In your letter, you make reference to unintended consequences related to changes in policies and regulations. Would you kindly elucidate what you mean by this statement? A ban is a ban and that is what the Prime Minister promised and instructed you to implement, regardless of any unintended consequences that may ensue. I am certain that the Prime Minister did not make the decision to ban these shipments frivolously. The evidence is clear that these horses are being treated inhumanely and as a result are suffering. Does trade and & unintended consequences; usurp the humane treatment of animals? I repeat, these shipments are a stain on Canada’s international reputation. To my knowledge, no other countries are permitting large draft horses to be shipped by air in this manner. In my previous letter, I advised you that I was employed by the CFIA and that I worked for many years as the veterinarian responsible for overseeing the importation and exportation of animals at Lester B. Pearson International Airport. (LBPIA). Horses were always transported by air in proper horse containers that were usually made of metal with padding to help protect them. And horses were always segregated from one another to prevent injuries and deaths. And they always had ample head clearance in order to allow them to maintain their balance during the flight. I saw no deaths of horses in all the years that I worked at LPBIA. And I very seldom witnessed any injuries. The CFIA and industry are well aware of this, I assure you.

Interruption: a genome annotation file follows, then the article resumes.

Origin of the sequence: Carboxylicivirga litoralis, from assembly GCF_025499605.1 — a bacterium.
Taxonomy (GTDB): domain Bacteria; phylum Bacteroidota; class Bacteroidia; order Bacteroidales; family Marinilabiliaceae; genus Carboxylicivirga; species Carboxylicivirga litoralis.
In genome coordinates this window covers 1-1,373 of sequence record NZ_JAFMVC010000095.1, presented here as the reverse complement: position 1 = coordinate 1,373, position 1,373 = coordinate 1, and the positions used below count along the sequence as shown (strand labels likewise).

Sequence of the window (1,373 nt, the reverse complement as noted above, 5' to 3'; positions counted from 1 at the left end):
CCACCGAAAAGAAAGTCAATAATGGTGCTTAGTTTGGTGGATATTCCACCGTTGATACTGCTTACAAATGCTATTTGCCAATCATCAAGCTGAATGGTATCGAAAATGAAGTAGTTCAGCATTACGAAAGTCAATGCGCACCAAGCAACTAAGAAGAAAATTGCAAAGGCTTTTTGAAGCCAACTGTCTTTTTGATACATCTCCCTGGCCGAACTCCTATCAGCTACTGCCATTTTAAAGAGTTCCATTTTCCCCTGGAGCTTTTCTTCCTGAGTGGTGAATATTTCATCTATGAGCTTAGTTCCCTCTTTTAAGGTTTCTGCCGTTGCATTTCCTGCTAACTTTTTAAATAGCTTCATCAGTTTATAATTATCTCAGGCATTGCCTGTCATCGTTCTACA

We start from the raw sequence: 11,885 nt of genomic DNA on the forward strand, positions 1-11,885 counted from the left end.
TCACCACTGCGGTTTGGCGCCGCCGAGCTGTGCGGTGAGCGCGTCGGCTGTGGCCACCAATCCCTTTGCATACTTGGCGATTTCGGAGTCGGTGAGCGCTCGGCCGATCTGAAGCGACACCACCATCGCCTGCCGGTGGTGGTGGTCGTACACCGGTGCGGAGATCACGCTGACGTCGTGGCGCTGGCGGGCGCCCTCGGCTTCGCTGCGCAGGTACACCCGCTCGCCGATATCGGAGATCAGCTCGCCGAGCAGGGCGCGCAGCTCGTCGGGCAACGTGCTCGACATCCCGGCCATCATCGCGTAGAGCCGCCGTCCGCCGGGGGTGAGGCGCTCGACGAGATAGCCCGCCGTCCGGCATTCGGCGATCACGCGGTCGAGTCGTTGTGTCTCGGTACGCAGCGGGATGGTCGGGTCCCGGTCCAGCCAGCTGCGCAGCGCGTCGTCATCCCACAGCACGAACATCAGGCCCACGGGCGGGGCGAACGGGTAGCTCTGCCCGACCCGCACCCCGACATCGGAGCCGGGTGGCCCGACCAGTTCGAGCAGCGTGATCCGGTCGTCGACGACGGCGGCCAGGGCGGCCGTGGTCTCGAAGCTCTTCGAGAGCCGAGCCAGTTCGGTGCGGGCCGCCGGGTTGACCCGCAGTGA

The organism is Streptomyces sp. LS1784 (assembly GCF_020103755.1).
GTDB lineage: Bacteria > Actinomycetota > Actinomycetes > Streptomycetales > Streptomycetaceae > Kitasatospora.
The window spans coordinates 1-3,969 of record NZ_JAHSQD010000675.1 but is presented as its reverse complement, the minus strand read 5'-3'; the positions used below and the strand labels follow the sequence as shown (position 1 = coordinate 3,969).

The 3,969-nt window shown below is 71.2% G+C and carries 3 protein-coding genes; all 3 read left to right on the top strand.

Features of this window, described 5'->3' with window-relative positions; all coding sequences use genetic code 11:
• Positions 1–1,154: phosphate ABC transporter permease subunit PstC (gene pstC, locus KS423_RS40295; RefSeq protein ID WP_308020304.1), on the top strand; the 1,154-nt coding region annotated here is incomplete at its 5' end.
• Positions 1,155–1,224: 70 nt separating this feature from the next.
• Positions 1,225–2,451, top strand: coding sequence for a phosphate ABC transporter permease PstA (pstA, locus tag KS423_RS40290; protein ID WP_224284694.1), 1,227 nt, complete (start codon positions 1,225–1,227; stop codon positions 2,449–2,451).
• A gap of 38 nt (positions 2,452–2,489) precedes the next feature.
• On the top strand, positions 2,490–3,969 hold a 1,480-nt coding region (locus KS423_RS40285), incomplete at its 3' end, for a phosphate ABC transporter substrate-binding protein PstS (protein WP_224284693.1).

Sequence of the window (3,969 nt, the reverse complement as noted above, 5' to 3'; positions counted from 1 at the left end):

In your letter you claim that the government recently updated the Health of Animals Regulations to help better reflect animals needs. I agree in many instances that is the case, for example the lowering of maximum travel times allowed before the requirement of food, water and rest. But your statement is not entirely correct, in my opinion. The previous regulations required that all horses over 14 hands be segregated when being shipped by air. The new regulations removed that requirement and replaced it with the requirement that only incompatible animals have to be segregated. As mentioned in my previous letter, a veterinarian cannot properly assess compatibility on the spot while loading animals into containers at the airport. And regardless, compatibility can easily change due to the stress of the flight. The change in this regulation does not better reflect the needs of the horses in these shipments because they are very large and as such, they can inflict severe damage on one another if they aren’t segregated. This is one of the key reasons why these shipments must be banned.